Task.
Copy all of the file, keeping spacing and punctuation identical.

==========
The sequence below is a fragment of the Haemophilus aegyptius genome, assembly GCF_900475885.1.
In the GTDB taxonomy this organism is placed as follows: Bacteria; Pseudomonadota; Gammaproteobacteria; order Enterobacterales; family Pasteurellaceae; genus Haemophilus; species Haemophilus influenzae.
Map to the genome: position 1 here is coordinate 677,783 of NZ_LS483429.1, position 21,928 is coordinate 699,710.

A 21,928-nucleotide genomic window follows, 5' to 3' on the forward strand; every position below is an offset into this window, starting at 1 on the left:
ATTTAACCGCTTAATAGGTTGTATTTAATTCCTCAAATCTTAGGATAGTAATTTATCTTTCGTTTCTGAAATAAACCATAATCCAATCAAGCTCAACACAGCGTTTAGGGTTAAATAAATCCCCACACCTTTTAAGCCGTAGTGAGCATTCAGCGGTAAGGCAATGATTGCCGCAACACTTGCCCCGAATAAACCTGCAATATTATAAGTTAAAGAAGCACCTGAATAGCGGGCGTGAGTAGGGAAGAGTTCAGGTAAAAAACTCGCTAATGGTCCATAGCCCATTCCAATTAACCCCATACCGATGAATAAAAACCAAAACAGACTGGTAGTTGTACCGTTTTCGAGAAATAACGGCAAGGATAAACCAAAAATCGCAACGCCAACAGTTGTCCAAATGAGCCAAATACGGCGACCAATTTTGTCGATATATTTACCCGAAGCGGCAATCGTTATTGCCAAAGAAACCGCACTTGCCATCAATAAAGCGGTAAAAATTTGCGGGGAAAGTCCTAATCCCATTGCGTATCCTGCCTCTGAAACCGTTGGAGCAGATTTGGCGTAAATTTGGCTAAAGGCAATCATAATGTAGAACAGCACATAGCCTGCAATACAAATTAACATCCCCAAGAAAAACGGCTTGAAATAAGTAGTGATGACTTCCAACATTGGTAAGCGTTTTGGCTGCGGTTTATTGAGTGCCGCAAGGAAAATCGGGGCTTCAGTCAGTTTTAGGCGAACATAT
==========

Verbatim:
The sequence below is a fragment of the Haemophilus aegyptius genome, assembly GCF_900475885.1.
In the GTDB taxonomy this organism is placed as follows: Bacteria; Pseudomonadota; Gammaproteobacteria; order Enterobacterales; family Pasteurellaceae; genus Haemophilus; species Haemophilus influenzae.
Map to the genome: position 1 here is coordinate 677,783 of NZ_LS483429.1, position 21,928 is coordinate 699,710.

A 21,928-nucleotide genomic window follows, 5' to 3' on the forward strand; every position below is an offset into this window, starting at 1 on the left:
ATTTAACCGCTTAATAGGTTGTATTTAATTCCTCAAATCTTAGGATAGTAATTTATCTTTCGTTTCTGAAATAAACCATAATCCAATCAAGCTCAACACAGCGTTTAGGGTTAAATAAATCCCCACACCTTTTAAGCCGTAGTGAGCATTCAGCGGTAAGGCAATGATTGCCGCAACACTTGCCCCGAATAAACCTGCAATATTATAAGTTAAAGAAGCACCTGAATAGCGGGCGTGAGTAGGGAAGAGTTCAGGTAAAAAACTCGCTAATGGTCCATAGCCCATTCCAATTAACCCCATACCGATGAATAAAAACCAAAACAGACTGGTAGTTGTACCGTTTTCGAGAAATAACGGCAAGGATAAACCAAAAATCGCAACGCCAACAGTTGTCCAAATGAGCCAAATACGGCGACCAATTTTGTCGATATATTTACCCGAAGCGGCAATCGTTATTGCCAAAGAAACCGCACTTGCCATCAATAAAGCGGTAAAAATTTGCGGGGAAAGTCCTAATCCCATTGCGTATCCTGCCTCTGAAACCGTTGGAGCAGATTTGGCGTAAATTTGGCTAAAGGCAATCATAATGTAGAACAGCACATAGCCTGCAATACAAATTAACATCCCCAAGAAAAACGGCTTGAAATAAGTAGTGATGACTTCCAACATTGGTAAGCGTTTTGGCTGCGGTTTATTGAGTGCCGCAAGGAAAATCGGGGCTTCAGTCAGTTTTAGGCGAACATAT